Intern Philly offers an exciting mix of coursework, cultural engagement and practical work experience designed to help you make the most of your experience.
The program’s Cornerstone Course, Work in Thought & Action, is a dynamic experiential education course providing the reflection framework and research support to maximize a student’s learning from a work placement experience and connect it to both their course of study and their career aspirations.
Fall 2020 will only offer the internship placement and course (INPR 310) which you can complete online or on-site in Philadelphia, earning 4 credits.
|INPR 310||Work in Thought and Action||4|
|ARTH 335||Philadelphia and the Arts||4|
|COMM 325||Gender, Power and Influence||4|
|HIST 361||Unburied: The Legacy of Slavery and the Abolition Movement in Philadelphia||4|
|MGMT 340||Leadership in Organizations||4|
|SOCI 365||Becoming Visible: The Philadelphia Immigrant Experience from Past to Present||4|
In 2008, historian Terry Buckalew uncovered references to a burial ground near Mother Bethel Church in the Queen Village area of Philadelphia, but he could not locate it. After coming forward with his research, in 2013, anthropologists discovered that approximately 5000 people are buried just 18 inches under the cement at the Weccaccoe playground on Catharine and South 4th Street.
In the early 1800's no African-Americans could be buried within city limits of Philadelphia. In 1810, freed slave Richard Allen sought land in what was called Southwark, then outside of the city, for his church members. The burial ground fell into disarray over the years and the land was eventually sold to the city and a park was built. The stories of the former slaves who lived and worked and were buried there was lost to history.
Through an exploration of what they city is planning to commemorate this space, this course will examine Philadelphia’s complicated past concerning slavery, the important role that Quakers played in the abolition, including founding the first abolition movement in the U.S., concluding in examining the modern day case for reparations.
Some News reports of interest:
This course will examine immigration patterns in Philadelphia and the surrounding areas through historical analysis. With a focus on race, ethnicity, gender and socioeconomic status we will view first hand documents at the Germantown Historical Society, the Historical Society of Pennsylvania, collect and synthesize data and explore historic districts to view the changing landscape of Philadelphia. Some specific issues to be explored: Current debates over the 2020 U.S. Census questions; what it means that Philadelphia is a sanctuary city; how the immigrant experience has changed over time and how have immigrants add to the civic, economic and cultural life of Philadelphia and surrounding regions.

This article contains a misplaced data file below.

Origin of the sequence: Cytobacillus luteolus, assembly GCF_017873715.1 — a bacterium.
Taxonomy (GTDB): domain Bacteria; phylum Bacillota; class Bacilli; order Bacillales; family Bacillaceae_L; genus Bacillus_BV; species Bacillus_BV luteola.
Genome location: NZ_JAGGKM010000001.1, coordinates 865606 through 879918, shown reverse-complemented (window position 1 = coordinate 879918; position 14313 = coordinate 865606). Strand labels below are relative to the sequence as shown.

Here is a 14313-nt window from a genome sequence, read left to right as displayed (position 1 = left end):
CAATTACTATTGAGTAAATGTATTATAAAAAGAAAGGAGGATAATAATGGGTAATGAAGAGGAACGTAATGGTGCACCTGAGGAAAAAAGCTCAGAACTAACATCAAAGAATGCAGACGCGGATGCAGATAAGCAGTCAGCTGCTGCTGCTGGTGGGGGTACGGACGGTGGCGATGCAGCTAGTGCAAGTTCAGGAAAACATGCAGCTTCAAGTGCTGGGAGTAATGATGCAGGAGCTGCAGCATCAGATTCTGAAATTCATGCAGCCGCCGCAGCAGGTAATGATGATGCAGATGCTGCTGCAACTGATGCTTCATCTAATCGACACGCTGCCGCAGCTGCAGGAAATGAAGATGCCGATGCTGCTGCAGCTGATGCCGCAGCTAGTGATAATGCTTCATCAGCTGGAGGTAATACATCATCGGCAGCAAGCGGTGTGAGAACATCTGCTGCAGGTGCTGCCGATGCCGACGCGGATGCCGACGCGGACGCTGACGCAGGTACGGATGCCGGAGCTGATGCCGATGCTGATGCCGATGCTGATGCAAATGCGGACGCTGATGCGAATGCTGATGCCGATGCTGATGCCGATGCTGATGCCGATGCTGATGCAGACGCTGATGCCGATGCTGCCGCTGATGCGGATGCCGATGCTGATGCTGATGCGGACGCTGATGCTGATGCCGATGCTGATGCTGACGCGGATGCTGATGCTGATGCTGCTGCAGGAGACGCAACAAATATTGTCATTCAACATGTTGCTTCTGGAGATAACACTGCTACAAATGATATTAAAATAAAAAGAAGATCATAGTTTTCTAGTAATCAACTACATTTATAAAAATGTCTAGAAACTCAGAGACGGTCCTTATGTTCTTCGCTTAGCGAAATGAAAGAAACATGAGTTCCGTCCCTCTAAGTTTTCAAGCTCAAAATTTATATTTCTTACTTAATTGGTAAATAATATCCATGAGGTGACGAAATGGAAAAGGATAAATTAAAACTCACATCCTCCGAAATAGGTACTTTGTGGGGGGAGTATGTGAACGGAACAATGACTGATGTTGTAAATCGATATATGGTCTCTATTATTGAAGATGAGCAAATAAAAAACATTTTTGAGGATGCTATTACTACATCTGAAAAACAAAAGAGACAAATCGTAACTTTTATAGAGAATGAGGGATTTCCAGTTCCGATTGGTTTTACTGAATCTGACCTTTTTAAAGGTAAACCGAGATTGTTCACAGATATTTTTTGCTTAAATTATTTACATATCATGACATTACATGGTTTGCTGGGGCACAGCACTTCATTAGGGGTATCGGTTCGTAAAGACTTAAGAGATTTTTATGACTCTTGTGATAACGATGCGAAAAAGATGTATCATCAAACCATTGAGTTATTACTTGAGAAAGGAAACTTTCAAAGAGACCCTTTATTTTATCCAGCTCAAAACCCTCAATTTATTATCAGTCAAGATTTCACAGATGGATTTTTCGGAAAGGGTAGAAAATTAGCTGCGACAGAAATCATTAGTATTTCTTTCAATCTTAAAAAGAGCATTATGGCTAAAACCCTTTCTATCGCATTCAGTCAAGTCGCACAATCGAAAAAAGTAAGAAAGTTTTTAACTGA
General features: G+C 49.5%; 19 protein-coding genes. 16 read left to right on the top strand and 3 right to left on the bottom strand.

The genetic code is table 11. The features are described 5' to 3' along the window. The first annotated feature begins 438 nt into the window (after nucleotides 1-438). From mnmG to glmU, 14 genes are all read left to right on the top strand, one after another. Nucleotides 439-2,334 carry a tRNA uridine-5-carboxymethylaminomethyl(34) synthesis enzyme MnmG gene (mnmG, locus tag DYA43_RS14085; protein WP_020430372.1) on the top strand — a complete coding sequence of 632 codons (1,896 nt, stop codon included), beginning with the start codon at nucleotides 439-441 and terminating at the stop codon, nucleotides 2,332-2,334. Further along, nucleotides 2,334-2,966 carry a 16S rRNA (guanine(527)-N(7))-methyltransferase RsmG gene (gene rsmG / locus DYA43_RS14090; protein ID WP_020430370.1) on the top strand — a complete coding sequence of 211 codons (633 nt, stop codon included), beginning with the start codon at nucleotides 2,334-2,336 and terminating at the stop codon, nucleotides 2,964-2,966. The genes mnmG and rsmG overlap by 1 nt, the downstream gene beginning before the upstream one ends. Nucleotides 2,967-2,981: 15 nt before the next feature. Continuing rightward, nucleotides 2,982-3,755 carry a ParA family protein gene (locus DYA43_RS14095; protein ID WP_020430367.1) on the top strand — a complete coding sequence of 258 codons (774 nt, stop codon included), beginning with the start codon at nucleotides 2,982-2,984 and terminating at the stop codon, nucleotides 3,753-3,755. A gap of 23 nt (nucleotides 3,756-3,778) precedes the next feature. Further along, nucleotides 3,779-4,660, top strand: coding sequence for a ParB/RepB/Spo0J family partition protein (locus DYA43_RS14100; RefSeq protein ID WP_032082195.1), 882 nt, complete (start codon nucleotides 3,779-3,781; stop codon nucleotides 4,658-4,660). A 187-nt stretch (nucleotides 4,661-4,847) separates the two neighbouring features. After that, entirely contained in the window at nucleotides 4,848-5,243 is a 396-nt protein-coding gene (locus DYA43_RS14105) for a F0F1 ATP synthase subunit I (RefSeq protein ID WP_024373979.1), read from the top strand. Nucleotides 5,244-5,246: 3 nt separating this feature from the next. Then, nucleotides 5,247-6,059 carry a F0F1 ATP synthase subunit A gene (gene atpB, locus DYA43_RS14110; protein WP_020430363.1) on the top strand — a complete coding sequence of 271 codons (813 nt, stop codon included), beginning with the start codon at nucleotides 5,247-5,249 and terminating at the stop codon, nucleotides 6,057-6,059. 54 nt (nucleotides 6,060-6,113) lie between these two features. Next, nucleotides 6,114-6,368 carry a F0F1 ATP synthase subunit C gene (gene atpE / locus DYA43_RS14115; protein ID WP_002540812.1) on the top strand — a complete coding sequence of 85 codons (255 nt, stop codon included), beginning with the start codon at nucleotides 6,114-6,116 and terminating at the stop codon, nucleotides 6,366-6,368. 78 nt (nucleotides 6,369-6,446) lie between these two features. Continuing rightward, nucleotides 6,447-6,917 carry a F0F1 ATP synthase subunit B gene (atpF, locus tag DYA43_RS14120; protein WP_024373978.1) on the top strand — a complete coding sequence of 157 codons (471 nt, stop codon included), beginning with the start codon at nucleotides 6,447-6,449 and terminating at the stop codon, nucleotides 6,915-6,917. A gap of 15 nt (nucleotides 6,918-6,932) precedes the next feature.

This course looks at select topics in Global Art History from the end of the 18th century through the start of World War II. Each week we will cultivate a deeper understanding of the visual culture of the period with a close focus on a different aspect of the making, exhibiting, collecting and/or market for art in a specific period in Philadelphia’s history Although the focus of the course will be historical, we will relate the history of art to its contemporary context through visits to area museums, galleries and collections and by experiencing events such as First Friday in Old Town and an evening of music and art at the Philadelphia Museum of Art. Students have the option to take this class as an introductory General Education course or to complete different in-depth assignments in order to satisfy the requirements of an upper-level art history course.
Students develop business and professional communication skills needed to successfully interact with peers, managers, customers, and stakeholders in a variety of work situations. Through instruction on audience analysis, purpose definition, language choice, visual tools, and storytelling techniques students become proficient in multiple communication forms and ways to demonstrate value in professional interactions. The course involves research, practical application, written assignments, and presentations. Students will also engage with Philadelphia business professionals and practice networking skills.
Great leadership strategy that creates long-lasting competitive advantage comes from all types of personalities, organizational structures and business environments. The core to great leadership is building coalition and deliberate decision making.
This course gives you the concepts and tools you need to develop your own systematic approach to strategic decision making while learning first-hand from successful business leaders how they tackle the challenges they face in their commitment to innovation and unifying stakeholders.
We will play games; and, we will explore the spaces where great decisions are made in Philadelphia where we will talk with successful leaders.
By the end of this class, you will feel comfortable faced by dauntingly complex problems because you will know how to break them down into distinct steps in a multirun game. You will analyze people’s motives and the environmental “rules” that shape them. You will know how to focus on long-term objectives while capitalizing on short-term advantage because you will define winning (in games and in strategy) by its total value in the long run for yourself and all players/stakeholders.